…will find it difficult to have a poor swing.
(Note: in each swing the batter wants to turn their legs/lower half at full speed and swing the bat full speed (most of the swing effort is made with the legs and hands/wrists). The faster the swing action, the more accurate the swing – this will be addressed in the next two parts of this series.)
5. Centered and Tall
When in their stance, a good batter’s head is pretty much centered between their feet. At the end of their swing, their head is still centered between their feet. In addition to their head, a batter’s torso is also centered, while their posture is ‘tall’ (head, torso and hips aligned, vertically, with the back knee, at the conclusion of their swing.
Many young batters are bent over at the waist during, and following, their swing. Others allow their torso to ‘sway’ forward during the swing. The torso of accomplished batters is centered, straight and tall at the conclusion of their swing (some stronger batters may have slight tilt back at the conclusion of their swing).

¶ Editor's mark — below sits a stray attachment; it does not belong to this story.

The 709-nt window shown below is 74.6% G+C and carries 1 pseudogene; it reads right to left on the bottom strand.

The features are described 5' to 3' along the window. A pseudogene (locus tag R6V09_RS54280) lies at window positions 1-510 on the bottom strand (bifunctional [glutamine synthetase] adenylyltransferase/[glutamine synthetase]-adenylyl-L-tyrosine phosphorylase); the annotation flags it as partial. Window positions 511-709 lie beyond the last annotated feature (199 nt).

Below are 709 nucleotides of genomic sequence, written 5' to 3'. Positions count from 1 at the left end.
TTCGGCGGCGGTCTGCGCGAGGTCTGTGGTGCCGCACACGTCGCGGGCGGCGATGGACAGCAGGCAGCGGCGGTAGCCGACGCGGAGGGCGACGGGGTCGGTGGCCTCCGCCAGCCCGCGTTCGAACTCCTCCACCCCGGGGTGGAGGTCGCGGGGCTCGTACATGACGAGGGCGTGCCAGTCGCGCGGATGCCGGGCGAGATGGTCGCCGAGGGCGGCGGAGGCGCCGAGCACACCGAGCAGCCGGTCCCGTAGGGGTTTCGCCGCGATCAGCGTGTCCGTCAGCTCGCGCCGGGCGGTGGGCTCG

- Switch Heels Drill 15-20x
- Take 10 swings each, following the five focus points above - for a total of 50 swings
- Live swings (just for fun)
The Next Step
The path of hands is added to our workouts once the batter has gained some level of proficiency in using their legs and establishes some consistency in the focus points mentioned in the article.
Since there is more to learn and practice, the swing will have some flaws. In the next two articles in this series hand path is covered along with utilizing Soft Toss, Front Toss and Swings Against Live Pitching.